InStitchu receives six-figure investment to drive growth
Thursday, October 31, 2013/
Online tailor start-up InStitchu has secured a six-figure investment from venture capital group Aura Capital, taking its valuation to $2.5 million.
More than 50,000 suits have been created through the site since it launched in 2012. Co-founder and director James Wakefield told StartupSmart the funds would go towards growing the team in order to scale quickly.
“We’ve got to the level where we could self-fund our growth, albeit a bit slower, but with this cash we can expand our product line, broaden our reach across Australia and possibly to expand internationally,” Wakefield says, declining to give the value of the investment.
He says they will be focusing on expanding and developing their team to drive the growth and are looking to open in the United Kingdom in the next few months.
“We learned pretty quickly that the most important aspect is having people who are smarter than both of us around, so we’re going to be investing in our team,” Wakefield says.
Primarily an online store, Institchu also has a physical boutique for consultations in Sydney. Wakefield says the new funds will enable them to explore physical premises in key locations.
“There are two very clear channels for us, online and offline. We’re looking to open up physical premises in Melbourne and Brisbane, and possibly across the nation. Internationally we’ll be looking to replicate exactly what we have going here, including the store,” Wakefield says.
While Wakefield says they never sat down and worked out a capital raising strategy, he says the team has been in conversations with Aura Capital for over a year. He adds they were attractive to the Aura team because they were disruptive and scalable.
Calvin Ng, partner at Aura Capital told StartupSmart,they were drawn to InStitchu because of the passion of the co-founders and how well the investment would fit in their wider portfolio.
“James and Robin are true entrepreneurs. They live and breathe the product and business,” Ng says, adding they haven’t ruled out investing more in the future. “There are a lot of synergies between our existing e-commerce assets. We want to add value where we can but it’s really their baby, so we want to facilitate them to achieve their vision and give strategic input along the way.”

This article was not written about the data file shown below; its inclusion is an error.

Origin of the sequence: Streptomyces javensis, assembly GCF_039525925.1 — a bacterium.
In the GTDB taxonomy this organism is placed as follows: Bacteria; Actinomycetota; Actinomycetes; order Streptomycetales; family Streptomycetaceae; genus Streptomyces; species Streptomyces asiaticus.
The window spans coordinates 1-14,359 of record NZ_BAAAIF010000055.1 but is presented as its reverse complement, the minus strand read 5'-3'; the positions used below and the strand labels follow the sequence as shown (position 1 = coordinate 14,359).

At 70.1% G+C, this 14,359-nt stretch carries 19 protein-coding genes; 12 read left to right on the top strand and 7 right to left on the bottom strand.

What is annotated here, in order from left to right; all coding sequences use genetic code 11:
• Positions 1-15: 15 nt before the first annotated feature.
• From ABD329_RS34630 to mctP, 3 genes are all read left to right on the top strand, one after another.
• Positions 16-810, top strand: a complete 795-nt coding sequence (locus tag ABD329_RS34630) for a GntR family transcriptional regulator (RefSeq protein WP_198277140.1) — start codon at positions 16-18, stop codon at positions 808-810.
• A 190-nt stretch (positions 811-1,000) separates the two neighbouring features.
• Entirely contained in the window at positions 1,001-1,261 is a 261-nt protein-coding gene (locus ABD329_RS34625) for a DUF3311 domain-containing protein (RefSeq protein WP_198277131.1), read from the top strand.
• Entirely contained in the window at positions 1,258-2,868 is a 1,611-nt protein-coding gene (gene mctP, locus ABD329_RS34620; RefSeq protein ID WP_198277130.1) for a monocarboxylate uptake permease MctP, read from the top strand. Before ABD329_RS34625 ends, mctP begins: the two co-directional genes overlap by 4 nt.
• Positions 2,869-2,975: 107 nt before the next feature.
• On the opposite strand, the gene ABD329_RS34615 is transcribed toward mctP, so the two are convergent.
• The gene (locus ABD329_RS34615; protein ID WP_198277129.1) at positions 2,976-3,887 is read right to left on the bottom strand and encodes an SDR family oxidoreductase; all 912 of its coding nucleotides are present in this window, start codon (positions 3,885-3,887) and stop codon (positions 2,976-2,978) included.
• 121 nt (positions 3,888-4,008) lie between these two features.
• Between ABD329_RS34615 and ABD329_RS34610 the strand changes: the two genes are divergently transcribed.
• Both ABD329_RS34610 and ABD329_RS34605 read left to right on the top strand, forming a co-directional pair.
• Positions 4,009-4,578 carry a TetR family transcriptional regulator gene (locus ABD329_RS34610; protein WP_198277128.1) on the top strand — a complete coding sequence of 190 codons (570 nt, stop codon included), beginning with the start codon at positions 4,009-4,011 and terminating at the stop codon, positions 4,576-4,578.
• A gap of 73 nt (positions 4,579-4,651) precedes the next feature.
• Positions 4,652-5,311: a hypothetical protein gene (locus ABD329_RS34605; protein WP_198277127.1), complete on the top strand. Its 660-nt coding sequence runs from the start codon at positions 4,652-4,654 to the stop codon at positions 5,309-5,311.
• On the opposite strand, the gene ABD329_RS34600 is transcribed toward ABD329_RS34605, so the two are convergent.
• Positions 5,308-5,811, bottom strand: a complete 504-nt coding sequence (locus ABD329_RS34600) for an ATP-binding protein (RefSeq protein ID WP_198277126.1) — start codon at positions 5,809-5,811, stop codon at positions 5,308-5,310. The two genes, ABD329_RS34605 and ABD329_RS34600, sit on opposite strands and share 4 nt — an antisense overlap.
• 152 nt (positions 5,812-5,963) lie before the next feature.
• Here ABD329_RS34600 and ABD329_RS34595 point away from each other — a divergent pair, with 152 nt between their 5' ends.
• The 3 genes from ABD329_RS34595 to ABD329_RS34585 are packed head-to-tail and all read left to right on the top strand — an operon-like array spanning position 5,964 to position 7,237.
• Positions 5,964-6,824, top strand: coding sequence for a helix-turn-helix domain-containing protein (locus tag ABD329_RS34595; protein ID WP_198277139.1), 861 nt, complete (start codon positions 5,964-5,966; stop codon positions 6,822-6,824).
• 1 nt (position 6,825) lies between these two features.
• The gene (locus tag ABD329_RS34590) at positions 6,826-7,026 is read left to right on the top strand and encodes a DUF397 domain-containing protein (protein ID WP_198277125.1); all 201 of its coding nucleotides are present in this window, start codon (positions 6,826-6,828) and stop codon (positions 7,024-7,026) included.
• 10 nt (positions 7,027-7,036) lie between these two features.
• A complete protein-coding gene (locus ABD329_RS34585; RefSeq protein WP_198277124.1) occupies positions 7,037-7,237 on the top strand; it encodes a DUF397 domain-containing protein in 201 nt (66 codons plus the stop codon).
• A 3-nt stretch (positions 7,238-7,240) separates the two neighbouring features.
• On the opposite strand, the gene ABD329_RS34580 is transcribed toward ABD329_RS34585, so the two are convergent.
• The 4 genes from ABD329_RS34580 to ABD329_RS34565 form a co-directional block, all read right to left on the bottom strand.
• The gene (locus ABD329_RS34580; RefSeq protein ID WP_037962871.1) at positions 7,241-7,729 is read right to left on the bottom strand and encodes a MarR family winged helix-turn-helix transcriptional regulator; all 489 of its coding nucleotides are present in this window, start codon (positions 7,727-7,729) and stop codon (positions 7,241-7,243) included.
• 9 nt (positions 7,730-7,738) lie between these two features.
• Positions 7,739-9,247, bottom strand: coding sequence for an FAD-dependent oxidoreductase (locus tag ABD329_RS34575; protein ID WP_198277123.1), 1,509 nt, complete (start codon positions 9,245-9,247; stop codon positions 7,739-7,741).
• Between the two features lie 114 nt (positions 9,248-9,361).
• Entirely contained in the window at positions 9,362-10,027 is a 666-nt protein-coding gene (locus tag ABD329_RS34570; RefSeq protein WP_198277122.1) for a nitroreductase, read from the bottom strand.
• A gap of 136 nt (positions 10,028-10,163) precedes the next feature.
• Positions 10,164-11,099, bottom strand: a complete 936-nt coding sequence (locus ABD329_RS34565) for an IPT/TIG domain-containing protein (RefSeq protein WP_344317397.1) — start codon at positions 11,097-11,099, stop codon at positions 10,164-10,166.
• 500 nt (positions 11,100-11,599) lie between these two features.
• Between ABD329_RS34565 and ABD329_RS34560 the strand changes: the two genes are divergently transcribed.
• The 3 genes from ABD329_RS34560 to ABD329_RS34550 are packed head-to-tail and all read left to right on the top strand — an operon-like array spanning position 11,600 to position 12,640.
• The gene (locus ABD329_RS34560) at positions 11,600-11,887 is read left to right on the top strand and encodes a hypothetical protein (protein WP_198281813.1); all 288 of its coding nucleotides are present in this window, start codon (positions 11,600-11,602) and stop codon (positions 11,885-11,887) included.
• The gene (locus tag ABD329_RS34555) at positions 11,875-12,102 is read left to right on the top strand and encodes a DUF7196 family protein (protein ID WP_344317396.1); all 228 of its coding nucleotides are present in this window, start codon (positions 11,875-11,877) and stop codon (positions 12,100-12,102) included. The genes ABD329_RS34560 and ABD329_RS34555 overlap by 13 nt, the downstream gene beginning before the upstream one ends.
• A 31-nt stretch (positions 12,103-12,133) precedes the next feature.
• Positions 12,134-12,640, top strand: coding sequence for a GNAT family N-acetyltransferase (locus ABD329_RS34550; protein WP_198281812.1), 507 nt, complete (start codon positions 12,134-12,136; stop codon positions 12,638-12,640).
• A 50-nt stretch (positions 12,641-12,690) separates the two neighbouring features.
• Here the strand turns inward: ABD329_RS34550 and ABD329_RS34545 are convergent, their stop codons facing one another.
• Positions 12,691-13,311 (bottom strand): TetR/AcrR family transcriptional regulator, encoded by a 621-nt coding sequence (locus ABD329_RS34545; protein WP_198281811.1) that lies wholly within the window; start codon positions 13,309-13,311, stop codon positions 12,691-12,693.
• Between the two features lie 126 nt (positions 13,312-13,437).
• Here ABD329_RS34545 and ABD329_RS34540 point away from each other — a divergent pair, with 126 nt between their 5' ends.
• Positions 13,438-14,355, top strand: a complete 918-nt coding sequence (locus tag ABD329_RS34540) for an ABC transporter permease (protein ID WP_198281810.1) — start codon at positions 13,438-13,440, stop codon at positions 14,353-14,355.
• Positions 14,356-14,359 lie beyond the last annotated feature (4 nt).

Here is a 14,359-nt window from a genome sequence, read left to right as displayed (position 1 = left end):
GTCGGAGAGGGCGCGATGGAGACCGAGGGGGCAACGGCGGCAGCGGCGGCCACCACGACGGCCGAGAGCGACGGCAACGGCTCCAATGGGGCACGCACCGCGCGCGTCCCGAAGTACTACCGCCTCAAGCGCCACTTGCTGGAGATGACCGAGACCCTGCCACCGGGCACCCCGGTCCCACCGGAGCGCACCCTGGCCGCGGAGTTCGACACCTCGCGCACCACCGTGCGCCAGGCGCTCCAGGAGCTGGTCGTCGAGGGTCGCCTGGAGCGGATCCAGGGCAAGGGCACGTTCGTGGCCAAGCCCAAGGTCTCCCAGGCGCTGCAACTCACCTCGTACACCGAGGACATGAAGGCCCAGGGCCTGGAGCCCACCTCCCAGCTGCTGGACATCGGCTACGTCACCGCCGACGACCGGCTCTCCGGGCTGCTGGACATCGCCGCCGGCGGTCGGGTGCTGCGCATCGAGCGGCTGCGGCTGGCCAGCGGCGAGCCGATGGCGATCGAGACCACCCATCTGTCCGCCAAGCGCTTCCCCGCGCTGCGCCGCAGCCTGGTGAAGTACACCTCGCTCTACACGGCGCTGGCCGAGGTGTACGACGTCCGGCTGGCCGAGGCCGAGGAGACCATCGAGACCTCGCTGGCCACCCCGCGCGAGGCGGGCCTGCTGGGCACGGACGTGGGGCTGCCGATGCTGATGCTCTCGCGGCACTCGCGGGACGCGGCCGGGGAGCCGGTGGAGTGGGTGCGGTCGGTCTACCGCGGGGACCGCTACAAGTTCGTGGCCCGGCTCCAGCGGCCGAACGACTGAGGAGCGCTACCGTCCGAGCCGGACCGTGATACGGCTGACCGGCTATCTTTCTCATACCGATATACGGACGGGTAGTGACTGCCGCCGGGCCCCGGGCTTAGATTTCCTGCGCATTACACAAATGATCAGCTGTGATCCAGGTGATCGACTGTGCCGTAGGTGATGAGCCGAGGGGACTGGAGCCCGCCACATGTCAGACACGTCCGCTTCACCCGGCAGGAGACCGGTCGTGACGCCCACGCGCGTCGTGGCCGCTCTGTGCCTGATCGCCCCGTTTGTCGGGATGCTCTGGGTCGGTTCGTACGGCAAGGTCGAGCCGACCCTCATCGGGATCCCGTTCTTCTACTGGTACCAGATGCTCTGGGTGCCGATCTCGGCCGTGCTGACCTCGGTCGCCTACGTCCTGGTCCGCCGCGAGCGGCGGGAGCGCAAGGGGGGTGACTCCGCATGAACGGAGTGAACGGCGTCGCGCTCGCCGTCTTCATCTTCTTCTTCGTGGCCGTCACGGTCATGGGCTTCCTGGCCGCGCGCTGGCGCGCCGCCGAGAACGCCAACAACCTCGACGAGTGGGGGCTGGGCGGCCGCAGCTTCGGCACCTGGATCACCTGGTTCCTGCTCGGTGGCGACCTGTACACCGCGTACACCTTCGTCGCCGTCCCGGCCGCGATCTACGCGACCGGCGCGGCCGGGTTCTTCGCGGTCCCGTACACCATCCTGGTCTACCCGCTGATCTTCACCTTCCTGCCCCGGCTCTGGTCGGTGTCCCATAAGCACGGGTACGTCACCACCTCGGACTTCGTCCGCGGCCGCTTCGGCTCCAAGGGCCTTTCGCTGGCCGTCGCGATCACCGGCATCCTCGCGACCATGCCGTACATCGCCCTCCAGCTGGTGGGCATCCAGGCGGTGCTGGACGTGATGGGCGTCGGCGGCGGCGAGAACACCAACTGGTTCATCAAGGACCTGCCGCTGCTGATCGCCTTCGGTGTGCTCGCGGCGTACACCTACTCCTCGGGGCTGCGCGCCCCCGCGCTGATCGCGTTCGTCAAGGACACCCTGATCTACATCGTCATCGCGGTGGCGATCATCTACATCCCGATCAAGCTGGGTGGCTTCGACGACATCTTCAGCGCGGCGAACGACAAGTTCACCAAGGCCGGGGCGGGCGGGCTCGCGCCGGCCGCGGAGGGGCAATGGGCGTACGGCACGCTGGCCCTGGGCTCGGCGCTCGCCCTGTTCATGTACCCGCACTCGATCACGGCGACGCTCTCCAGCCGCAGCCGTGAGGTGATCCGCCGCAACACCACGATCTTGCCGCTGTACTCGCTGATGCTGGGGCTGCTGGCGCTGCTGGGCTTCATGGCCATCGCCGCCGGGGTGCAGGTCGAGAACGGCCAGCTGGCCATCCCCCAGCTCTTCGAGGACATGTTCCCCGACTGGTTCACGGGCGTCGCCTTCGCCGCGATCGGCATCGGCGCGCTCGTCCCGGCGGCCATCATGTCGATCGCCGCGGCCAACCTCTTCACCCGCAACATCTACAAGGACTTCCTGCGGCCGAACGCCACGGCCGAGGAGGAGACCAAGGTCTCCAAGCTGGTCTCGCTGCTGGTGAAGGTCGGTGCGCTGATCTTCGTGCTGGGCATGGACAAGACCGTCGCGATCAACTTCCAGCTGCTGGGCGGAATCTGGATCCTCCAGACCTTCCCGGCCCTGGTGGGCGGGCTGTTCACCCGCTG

Ng says it was a mutual courting process, and while the pitch had originally “slipped through the cracks”, they were very interested after their first face-to-face meeting.
“Once I met them and saw the quality of what they were doing, understood the investment time in developing the business and building the supply and logistics side, it made a lot of sense,” Ng says.
“A suit business is very much an annuity business, if you can get it right you’ll have them for regular purchases for the rest of their life, but that didn’t dawn on me until meeting with the guys.”
Aura will be taking a seat on the InStitchu board and will be looking to connect the start-up to businesses in their wider portfolio.
This article first appeared on StartupSmart.
All that glitters is not gold: The upsurge of paid followers and engagement on LinkedIn Sue Parker DARE Group founder
Webcams and monitored bathroom breaks: Why employee monitoring is counter-productive Ian Whitworth Scene Change co-founder
Locked and uploaded: How to take bricks-and-mortar stores digital with video Michael Langdon Levity director
Why retailers have no idea about the future Dean Salakas The Party People chief
There's only one way to attract and retain millennial talent — but it'll cost you a few bricks Lauren Lowe Future Fitouts co-founder
Advice for going green, from one chief executive to another James Chin Moody Sendle co-founder